Key StatsCan health statistics
Increasingly, the Canadian government is placing its materials online. One of the places they are collecting government documents is http://publications.gc.ca. At this site, you may search and read fulltext online.
Some key American & International Health Statistics sites
Locating international health statistics is more difficult than finding data at a provincial or national level. Adequate expertise, particularly in developing countries, may not be available to collect health data as comprehensively as needed to produce reliable numbers. Data collecting varies considerably around the world, and comparative data is not always available. The World Health Organization and the United Nations are two important agencies whose missions and budgets allow for collection of international data. When looking for accurate health and medical statistics, you may want to make an appointment with a medical librarian.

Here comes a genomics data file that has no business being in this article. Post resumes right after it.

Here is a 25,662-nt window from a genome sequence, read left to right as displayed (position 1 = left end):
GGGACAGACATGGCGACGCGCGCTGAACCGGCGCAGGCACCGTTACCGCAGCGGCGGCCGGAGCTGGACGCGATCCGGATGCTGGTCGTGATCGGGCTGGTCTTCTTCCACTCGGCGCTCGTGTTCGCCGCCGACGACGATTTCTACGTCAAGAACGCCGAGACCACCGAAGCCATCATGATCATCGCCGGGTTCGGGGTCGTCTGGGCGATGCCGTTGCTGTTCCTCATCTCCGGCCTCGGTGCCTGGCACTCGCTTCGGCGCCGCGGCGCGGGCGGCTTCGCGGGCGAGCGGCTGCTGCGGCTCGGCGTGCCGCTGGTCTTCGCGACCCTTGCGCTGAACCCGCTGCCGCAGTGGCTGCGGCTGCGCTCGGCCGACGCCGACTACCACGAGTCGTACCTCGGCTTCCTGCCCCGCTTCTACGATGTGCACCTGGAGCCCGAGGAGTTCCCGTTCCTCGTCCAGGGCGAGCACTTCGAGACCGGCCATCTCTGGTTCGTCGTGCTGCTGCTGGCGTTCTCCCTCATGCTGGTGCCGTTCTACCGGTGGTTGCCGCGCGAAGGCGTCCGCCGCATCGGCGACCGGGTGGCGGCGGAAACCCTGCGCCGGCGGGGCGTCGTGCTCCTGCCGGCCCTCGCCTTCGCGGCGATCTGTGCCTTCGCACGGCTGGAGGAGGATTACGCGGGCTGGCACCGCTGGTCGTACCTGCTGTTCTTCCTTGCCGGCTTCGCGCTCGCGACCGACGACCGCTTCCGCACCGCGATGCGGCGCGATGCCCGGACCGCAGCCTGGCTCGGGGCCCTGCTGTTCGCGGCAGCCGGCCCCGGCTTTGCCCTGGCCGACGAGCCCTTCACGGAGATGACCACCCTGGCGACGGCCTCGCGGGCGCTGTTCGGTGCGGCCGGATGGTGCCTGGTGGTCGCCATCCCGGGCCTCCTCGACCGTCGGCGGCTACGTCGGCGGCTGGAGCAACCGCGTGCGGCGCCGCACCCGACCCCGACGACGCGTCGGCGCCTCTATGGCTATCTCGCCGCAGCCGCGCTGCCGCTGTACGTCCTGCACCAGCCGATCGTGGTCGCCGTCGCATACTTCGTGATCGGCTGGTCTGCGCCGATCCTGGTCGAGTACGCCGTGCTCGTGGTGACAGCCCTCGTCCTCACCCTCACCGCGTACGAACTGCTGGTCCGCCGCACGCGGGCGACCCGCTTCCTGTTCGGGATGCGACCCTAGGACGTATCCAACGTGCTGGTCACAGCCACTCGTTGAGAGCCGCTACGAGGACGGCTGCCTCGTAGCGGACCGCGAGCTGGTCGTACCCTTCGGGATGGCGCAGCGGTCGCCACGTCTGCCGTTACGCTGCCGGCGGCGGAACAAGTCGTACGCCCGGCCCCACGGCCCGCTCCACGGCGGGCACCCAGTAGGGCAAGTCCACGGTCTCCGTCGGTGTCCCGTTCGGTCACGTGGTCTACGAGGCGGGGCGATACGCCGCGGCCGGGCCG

Background on findability
A major challenge for all librarians, not only health librarians, is locating the most accurate, relevant statistics to answer reference questions.